Effect of admission oral diuretic dose on response to continuous versus bolus intravenous diuretics in acute heart failure: an analysis from diuretic optimization strategies in acute heart failure

Ravi V Shah, Steven McNulty, Christopher M O'Connor, G Michael Felker, Eugene Braunwald, Michael M Givertz
American Heart Journal 2012, 164 (6): 862-8

BACKGROUND: Results from the DOSE-AHF study suggest that an initial continuous infusion of loop diuretics is not superior to bolus dosing with regard to clinical endpoints in acute heart failure. We hypothesized that outpatient furosemide dose was associated with congestion and poorer renal function and explored the hypothesis that a continuous infusion may be more effective in patients on higher outpatient diuretic doses.

METHODS: The DOSE-AHF study randomized 308 patients within 24 hours of admission to high versus low initial intravenous diuretic dose given as either a continuous infusion or bolus. We compared baseline characteristics and assessed associations between mode of administration (bolus vs continuous) and outcomes in patients receiving high-dose (≥120 mg furosemide equivalent, n = 177) versus low-dose (<120 mg furosemide equivalent, n = 131) outpatient diuretics.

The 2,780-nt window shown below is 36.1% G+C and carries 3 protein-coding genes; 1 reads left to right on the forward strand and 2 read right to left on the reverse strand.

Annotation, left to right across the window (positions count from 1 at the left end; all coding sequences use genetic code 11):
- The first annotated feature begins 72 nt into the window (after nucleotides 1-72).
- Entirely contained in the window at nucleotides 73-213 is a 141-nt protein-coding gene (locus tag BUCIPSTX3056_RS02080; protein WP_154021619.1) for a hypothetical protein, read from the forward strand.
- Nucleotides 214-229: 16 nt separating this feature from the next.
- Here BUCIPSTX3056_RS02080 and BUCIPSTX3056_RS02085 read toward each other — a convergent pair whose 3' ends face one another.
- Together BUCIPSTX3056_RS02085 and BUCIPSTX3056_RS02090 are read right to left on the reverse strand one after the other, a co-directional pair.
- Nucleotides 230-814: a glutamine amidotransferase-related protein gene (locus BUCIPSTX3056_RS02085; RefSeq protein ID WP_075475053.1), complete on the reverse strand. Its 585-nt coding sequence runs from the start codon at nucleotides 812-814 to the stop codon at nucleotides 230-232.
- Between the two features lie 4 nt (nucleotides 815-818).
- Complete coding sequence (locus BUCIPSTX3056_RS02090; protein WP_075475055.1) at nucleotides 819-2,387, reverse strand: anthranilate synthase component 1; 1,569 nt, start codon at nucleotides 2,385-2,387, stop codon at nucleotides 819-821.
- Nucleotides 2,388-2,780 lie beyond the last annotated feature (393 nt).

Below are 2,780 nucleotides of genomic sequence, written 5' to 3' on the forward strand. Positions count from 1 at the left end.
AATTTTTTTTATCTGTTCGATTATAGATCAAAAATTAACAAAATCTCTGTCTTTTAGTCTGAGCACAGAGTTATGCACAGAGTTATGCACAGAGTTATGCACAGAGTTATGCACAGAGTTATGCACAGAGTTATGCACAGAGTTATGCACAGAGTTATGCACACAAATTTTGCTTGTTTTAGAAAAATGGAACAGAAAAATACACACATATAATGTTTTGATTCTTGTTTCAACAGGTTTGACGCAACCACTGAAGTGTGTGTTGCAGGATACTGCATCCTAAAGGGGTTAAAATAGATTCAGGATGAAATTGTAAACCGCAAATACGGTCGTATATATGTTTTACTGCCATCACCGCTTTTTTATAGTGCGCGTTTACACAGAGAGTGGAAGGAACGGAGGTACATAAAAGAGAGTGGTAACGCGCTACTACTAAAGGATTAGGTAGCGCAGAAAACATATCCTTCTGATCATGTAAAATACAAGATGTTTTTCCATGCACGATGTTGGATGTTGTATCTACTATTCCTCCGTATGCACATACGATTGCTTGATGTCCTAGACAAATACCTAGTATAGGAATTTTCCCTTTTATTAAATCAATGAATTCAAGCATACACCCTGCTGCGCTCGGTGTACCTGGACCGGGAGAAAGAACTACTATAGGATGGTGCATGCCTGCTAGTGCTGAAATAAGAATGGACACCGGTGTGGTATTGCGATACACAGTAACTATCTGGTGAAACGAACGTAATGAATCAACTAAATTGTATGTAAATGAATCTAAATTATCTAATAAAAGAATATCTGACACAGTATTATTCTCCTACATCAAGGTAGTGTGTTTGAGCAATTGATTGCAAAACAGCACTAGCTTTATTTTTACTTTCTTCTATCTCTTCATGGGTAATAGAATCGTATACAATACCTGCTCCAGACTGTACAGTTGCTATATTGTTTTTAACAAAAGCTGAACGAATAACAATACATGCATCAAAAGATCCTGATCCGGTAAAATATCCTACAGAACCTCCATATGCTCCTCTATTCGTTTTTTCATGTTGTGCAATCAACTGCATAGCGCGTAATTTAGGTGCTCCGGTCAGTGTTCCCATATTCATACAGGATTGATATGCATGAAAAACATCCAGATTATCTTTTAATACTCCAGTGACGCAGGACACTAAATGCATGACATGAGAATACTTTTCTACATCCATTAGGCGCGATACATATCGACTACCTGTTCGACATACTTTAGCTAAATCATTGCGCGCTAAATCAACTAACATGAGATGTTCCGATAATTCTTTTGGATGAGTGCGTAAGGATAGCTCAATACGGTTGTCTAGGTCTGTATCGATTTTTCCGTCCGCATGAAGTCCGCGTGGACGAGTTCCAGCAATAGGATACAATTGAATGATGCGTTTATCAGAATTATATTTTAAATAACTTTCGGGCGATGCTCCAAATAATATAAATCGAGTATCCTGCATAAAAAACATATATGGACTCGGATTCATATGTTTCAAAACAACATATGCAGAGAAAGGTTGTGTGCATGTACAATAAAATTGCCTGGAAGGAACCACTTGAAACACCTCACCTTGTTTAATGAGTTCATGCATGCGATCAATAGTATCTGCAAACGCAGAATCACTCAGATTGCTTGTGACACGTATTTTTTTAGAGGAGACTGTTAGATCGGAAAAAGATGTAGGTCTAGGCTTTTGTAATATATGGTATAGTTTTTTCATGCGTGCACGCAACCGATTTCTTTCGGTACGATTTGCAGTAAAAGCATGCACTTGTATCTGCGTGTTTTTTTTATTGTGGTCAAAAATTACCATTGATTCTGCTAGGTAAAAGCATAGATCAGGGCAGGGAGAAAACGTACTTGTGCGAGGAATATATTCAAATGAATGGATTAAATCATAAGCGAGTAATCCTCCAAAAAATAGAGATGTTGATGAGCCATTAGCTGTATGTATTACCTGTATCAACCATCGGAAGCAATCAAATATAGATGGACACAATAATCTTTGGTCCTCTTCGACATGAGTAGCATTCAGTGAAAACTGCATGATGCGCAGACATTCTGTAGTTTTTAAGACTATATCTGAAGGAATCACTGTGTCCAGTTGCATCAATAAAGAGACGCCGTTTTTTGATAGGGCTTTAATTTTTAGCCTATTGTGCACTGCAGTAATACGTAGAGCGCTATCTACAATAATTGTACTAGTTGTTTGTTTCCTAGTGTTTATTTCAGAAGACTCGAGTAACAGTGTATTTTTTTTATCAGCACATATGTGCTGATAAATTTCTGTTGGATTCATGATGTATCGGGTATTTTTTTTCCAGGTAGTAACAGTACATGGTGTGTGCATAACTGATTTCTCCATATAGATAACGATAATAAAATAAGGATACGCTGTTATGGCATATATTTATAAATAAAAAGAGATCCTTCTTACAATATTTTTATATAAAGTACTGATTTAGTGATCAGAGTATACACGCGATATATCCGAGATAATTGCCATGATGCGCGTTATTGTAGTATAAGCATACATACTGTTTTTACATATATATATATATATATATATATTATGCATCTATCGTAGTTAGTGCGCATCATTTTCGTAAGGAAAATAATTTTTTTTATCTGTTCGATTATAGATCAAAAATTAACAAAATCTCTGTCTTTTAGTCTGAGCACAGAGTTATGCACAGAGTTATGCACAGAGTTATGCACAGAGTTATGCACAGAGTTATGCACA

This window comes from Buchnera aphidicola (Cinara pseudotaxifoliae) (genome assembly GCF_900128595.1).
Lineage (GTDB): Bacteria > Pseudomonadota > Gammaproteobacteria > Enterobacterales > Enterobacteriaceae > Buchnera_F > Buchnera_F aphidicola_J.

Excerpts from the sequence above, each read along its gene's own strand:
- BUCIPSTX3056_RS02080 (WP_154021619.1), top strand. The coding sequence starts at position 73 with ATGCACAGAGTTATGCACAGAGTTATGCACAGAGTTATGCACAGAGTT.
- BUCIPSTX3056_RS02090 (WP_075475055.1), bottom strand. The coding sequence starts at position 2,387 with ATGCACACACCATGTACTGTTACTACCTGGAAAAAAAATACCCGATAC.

RESULTS: Patients on higher doses of furosemide were less frequently on renin-angiotensin system inhibitors (P = .01) and had worse renal function and more advanced symptoms. There was a significant interaction between outpatient dose and mode of therapy (P = .01) with respect to net fluid loss at 72 hours after adjusting for creatinine and intensification strategy. Admission diuretic dose was associated with an increased risk of death or rehospitalization at 60 days (adjusted hazard ratio 1.08 per 20-mg increment in dose, 95% CI 1.01-1.16, P = .03).

CONCLUSIONS: In acute heart failure, patients on higher diuretic doses have greater disease severity and may benefit from an initial bolus strategy.

Full Text Links

Find Full Text Links for this Article


You are not logged in. Sign Up or Log In to join the discussion.

Trending Papers

Remove bar
Read by QxMD icon Read

Save your favorite articles in one place with a free QxMD account.


Search Tips

Use Boolean operators: AND/OR

diabetic AND foot
diabetes OR diabetic

Exclude a word using the 'minus' sign

Virchow -triad

Use Parentheses

water AND (cup OR glass)

Add an asterisk (*) at end of a word to include word stems

Neuro* will search for Neurology, Neuroscientist, Neurological, and so on

Use quotes to search for an exact phrase

"primary prevention of cancer"
(heart or cardiac or cardio*) AND arrest -"American Heart Association"